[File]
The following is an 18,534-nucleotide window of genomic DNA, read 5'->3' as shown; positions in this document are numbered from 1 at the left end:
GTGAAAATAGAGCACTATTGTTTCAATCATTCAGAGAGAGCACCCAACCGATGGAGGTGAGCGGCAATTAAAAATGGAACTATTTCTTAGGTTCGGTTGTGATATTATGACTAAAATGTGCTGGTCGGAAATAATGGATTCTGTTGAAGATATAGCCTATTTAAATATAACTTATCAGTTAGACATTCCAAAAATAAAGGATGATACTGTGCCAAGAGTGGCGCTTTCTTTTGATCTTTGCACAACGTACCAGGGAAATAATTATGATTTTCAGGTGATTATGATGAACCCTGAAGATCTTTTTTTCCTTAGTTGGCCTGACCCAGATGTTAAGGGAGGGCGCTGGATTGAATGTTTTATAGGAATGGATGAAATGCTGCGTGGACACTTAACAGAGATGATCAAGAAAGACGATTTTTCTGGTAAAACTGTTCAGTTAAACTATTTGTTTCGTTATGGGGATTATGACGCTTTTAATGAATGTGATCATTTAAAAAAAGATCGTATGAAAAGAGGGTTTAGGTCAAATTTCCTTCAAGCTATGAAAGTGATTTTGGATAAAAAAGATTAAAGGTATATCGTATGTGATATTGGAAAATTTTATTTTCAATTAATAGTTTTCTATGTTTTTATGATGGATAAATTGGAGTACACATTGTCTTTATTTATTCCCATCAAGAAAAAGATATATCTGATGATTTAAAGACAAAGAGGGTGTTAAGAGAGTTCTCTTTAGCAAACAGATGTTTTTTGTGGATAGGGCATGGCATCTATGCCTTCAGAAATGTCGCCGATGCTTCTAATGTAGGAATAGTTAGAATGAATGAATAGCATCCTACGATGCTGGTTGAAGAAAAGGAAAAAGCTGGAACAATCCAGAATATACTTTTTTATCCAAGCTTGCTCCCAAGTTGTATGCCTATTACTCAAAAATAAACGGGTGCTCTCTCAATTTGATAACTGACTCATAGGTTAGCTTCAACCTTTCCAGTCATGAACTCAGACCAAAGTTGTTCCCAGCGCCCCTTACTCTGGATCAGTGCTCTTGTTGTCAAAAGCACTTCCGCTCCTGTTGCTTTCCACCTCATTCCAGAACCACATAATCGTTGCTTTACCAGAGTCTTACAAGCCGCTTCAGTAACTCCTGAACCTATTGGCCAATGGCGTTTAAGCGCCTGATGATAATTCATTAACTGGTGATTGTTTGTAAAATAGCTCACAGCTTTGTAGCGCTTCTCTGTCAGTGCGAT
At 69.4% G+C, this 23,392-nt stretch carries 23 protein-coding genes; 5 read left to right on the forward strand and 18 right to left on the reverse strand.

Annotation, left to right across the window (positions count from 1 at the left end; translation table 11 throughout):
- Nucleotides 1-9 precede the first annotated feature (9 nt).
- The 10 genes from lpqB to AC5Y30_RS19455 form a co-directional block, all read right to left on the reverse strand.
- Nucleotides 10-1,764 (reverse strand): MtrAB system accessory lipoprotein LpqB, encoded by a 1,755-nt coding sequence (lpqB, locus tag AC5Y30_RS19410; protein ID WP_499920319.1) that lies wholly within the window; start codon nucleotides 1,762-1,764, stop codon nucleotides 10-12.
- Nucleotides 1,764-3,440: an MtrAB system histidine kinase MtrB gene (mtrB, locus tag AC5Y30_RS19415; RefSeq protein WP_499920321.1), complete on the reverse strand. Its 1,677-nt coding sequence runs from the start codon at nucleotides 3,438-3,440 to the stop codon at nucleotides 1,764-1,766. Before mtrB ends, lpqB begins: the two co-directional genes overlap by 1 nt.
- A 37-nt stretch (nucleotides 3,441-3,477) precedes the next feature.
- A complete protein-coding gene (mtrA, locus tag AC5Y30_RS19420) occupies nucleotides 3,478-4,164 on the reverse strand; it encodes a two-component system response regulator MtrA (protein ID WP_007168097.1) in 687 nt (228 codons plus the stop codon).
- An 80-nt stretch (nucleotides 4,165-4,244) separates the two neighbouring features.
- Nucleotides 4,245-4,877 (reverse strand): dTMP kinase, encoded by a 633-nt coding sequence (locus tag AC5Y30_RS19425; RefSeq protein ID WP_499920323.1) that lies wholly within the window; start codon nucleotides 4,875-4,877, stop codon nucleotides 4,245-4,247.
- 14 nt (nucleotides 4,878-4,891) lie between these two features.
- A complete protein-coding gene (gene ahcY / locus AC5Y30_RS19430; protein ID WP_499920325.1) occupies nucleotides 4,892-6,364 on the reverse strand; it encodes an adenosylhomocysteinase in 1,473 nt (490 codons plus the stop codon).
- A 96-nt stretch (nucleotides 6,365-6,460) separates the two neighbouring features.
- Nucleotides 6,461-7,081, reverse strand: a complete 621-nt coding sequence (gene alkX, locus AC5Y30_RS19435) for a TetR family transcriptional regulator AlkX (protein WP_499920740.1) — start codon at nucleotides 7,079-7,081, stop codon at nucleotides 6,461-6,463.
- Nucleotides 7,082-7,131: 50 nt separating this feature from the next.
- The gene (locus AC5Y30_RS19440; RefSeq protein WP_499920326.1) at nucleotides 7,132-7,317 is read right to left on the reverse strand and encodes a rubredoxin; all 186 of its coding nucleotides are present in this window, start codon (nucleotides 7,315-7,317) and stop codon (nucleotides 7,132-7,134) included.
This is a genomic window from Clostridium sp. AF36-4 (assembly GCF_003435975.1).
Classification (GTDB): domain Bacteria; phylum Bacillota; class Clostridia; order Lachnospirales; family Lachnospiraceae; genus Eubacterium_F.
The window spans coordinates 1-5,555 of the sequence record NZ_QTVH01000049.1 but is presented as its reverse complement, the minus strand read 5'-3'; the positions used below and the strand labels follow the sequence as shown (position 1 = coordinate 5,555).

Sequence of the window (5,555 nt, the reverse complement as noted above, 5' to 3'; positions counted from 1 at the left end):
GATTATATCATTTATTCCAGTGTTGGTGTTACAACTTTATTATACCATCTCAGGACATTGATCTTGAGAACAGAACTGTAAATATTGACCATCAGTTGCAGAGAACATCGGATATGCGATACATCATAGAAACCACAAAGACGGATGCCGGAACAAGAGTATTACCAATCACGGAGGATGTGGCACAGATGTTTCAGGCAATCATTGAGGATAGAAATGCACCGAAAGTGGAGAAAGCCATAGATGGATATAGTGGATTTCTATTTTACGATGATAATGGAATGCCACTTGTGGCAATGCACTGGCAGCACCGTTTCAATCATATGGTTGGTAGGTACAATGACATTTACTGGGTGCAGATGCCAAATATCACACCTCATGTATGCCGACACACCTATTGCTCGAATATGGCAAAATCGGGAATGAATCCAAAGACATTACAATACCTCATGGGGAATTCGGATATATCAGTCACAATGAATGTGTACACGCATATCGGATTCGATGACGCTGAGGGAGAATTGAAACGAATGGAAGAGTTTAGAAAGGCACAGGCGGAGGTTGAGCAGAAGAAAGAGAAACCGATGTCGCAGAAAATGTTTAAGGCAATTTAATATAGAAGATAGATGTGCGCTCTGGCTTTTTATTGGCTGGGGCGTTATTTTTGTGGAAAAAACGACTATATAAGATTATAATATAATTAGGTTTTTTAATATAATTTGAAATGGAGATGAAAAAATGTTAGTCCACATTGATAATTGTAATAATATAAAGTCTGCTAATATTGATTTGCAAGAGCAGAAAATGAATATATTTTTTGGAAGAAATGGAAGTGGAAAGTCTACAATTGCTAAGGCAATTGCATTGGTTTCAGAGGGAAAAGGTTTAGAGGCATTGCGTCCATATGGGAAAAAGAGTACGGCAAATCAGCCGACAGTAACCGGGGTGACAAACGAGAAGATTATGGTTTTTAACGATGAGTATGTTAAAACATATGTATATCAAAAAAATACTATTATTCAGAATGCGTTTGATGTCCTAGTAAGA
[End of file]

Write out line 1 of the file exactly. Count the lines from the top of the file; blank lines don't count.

The following is an 18,534-nucleotide window of genomic DNA, read 5'->3' as shown; positions in this document are numbered from 1 at the left end: